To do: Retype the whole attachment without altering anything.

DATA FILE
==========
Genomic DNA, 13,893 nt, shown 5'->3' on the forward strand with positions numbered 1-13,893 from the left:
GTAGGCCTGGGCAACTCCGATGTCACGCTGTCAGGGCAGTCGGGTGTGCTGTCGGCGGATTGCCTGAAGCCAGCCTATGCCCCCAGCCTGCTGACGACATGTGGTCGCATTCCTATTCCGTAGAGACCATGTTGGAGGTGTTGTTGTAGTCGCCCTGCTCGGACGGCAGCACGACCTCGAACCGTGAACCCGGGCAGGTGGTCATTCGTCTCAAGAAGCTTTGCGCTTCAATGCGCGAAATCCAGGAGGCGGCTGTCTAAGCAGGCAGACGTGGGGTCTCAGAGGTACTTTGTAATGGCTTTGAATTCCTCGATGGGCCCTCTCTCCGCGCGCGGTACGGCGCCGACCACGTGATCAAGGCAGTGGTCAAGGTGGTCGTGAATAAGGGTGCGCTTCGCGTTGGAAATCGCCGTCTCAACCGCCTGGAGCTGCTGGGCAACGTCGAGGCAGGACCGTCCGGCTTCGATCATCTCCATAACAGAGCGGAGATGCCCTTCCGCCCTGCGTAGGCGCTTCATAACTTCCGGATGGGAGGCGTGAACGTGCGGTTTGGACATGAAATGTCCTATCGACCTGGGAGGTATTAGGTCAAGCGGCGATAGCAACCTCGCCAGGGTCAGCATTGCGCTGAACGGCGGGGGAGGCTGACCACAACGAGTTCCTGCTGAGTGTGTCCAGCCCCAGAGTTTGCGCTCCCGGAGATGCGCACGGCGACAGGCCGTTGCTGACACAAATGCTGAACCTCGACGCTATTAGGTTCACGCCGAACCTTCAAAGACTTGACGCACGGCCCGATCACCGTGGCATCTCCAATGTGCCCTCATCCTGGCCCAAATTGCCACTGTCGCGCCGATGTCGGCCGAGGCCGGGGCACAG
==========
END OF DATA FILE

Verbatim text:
Genomic DNA, 13,893 nt, shown 5'->3' on the forward strand with positions numbered 1-13,893 from the left:
GTAGGCCTGGGCAACTCCGATGTCACGCTGTCAGGGCAGTCGGGTGTGCTGTCGGCGGATTGCCTGAAGCCAGCCTATGCCCCCAGCCTGCTGACGACATGTGGTCGCATTCCTATTCCGTAGAGACCATGTTGGAGGTGTTGTTGTAGTCGCCCTGCTCGGACGGCAGCACGACCTCGAACCGTGAACCCGGGCAGGTGGTCATTCGTCTCAAGAAGCTTTGCGCTTCAATGCGCGAAATCCAGGAGGCGGCTGTCTAAGCAGGCAGACGTGGGGTCTCAGAGGTACTTTGTAATGGCTTTGAATTCCTCGATGGGCCCTCTCTCCGCGCGCGGTACGGCGCCGACCACGTGATCAAGGCAGTGGTCAAGGTGGTCGTGAATAAGGGTGCGCTTCGCGTTGGAAATCGCCGTCTCAACCGCCTGGAGCTGCTGGGCAACGTCGAGGCAGGACCGTCCGGCTTCGATCATCTCCATAACAGAGCGGAGATGCCCTTCCGCCCTGCGTAGGCGCTTCATAACTTCCGGATGGGAGGCGTGAACGTGCGGTTTGGACATGAAATGTCCTATCGACCTGGGAGGTATTAGGTCAAGCGGCGATAGCAACCTCGCCAGGGTCAGCATTGCGCTGAACGGCGGGGGAGGCTGACCACAACGAGTTCCTGCTGAGTGTGTCCAGCCCCAGAGTTTGCGCTCCCGGAGATGCGCACGGCGACAGGCCGTTGCTGACACAAATGCTGAACCTCGACGCTATTAGGTTCACGCCGAACCTTCAAAGACTTGACGCACGGCCCGATCACCGTGGCATCTCCAATGTGCCCTCATCCTGGCCCAAATTGCCACTGTCGCGCCGATGTCGGCCGAGGCCGGGGCACAG